New release of Kune published (codename “15M”)

What we have seen these days in the movement 15M in the Spanish cities (and extensible to the Arab revolutions), has been a similar scenario to what we have lived all these years in, but condensed in a few days.

When a person or collective needs to have a space in internet:

  • Either they depend on economic resources to hire the creation and management of these spaces… If they don’t have such resources, this option is not feasible.
  • Either they have technical volunteers to perform these tasks. In this case, the people without Internet technical knowledge depend on the technicians, that suffer a lot of demand and are frequently a bottleneck (there are not enough geeks per square meter). In such cases:
    • These geeks use free/libre tools that are old and difficult to use for the general non-geek public (mailman, etherpad, wikis, irc, etc)
    • The geeks focus their efforts in teaching to use these tools to the users. The result is typically the frustration of both groups, as only a small percentage of the users manage to handle successfully in those complex environments
    • There are issues with certain tools that demand too many resources (bandwidth, hard disk, management) such as the email, as it’s complicated to fulfill the demand of so many people for such a service (using free alternatives)
  • When the geek community cannot fulfill all their demands, or when the people/collectives cannot afford these dependencies, these users end up using proprietary tools (groups, emails and chat of google/yahoo/microsoft [1][2][3], blogs in blogspot or [4][5][6][7], flickr [8][9], google-docs [10][11][12], facebook [13][14][15], etc) that due to their usability and simplicity they can manage by themselves. This implies:
    • use of proprietary and centralized software, controlled by multinational for-profit corporations
    • problems of privacy, selling our private data
    • blocking of services, accounts or documents with political implications
    • loss of independency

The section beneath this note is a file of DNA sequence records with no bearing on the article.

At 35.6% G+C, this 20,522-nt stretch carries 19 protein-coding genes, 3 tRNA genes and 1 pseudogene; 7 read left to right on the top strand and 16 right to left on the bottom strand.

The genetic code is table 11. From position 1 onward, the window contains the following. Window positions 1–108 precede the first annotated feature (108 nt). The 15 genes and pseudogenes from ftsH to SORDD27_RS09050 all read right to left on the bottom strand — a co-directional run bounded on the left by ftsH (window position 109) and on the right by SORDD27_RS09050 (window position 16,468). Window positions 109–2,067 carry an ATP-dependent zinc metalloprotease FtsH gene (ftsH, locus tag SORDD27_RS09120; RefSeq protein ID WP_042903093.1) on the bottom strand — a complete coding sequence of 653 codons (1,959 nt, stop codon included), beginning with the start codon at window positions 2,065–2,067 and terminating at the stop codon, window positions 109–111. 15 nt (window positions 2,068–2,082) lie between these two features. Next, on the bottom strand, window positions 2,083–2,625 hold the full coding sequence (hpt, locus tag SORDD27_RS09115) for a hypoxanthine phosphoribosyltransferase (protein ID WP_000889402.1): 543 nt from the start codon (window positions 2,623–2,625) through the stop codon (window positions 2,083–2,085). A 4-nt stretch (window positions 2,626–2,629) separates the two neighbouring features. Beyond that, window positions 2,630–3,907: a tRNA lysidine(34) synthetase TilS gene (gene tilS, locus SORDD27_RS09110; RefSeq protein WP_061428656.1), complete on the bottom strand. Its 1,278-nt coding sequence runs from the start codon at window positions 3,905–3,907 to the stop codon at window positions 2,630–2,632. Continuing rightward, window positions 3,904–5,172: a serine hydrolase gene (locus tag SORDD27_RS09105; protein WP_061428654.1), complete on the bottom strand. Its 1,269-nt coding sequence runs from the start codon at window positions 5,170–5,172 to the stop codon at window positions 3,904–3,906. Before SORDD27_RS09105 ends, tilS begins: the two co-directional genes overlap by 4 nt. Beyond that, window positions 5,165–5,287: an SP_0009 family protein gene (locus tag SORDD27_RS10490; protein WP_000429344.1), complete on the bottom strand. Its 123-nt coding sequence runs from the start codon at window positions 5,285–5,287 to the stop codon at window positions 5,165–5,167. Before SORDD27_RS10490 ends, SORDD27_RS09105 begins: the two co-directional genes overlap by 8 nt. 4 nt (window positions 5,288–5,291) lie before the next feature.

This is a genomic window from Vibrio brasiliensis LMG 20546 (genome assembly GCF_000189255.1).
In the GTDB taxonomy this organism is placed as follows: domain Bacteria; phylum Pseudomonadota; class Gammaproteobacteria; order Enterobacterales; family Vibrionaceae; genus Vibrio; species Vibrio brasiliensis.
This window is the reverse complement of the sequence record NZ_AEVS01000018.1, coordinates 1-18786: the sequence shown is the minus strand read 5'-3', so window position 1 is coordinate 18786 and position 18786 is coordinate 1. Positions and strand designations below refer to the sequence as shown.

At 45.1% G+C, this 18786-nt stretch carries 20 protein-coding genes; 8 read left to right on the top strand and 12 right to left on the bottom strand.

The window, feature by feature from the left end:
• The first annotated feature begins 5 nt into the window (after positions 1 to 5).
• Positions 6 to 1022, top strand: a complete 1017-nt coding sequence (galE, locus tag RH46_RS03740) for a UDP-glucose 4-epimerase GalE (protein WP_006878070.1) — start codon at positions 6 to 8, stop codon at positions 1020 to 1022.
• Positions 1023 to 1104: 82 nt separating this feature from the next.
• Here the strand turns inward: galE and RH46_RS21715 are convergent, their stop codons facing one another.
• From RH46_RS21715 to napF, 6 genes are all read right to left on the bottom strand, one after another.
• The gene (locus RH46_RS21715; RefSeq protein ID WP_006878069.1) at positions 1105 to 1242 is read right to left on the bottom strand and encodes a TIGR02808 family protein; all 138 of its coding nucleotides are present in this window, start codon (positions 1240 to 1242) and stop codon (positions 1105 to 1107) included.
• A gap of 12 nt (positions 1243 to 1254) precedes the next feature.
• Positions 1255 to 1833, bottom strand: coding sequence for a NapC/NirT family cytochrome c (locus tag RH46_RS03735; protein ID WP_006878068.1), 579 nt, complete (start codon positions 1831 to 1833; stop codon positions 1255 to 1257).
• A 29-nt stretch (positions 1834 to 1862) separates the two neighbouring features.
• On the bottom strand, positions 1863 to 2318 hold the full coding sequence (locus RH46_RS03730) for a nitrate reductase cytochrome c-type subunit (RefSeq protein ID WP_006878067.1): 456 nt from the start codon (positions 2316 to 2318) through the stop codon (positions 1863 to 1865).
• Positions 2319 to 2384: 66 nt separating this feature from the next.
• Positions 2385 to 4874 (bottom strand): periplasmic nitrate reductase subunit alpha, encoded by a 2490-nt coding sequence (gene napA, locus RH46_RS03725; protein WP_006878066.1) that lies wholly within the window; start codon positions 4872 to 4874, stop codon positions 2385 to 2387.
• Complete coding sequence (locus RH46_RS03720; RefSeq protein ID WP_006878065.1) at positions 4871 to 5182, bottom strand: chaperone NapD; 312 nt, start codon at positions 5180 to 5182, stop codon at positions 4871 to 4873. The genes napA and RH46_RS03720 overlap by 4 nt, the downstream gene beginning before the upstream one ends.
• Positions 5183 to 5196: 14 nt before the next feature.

• forced to comply with foreign law
    • etc
  • In the worst case, they use tools that they know how to use (Powerpoint, Microsoft Word, etc) and they send each by email different versions of the created documents… communicating through long chain emails and/or without any netiquette.
  • …or simply they cannot manage to have any presence in the internet, as they find it too complicated, turning into mere consumers (non-producers) of information.

In Kune we try to take benefit from our experience these years in in order to facilitate the creation of self-manageable web & communication spaces, for any person or collective, independently of their technical knowledge or economic resources.

That’s why this new version is codenamed 15M. Among other things, we have tried to integrate certain additional tools thinking of the needs observed these days. In fact, what can we do with Kune? Kune offers users and collectives services such as:

  • Email service of new generation, hosted in the Kune server of your trusted collective
  • Chat compatible with gmail and others: person-to-person or group conversations
  • Allows the call for online assemblies with the members of your group/project/initiative and taking minutes (editing them all at once)
  • Collaborative and simultaneous edition of documents (similar to Google Docs) thanks to Apache Wave
  • Social network: management of personal and collective contacts with different levels of privacy
  • Multimedia space: for sharing videos, photos, maps, twitter…
  • Extensions useful for collectives: allows call and development of meetings, decision-making, translation of documents, sharing task lists…
  • …and everything is free/libre software, usable and decentralized, that can be adapted and improved by anyone

You can try Kune in our demo here, and if you think it’s worth it, check how you can help!


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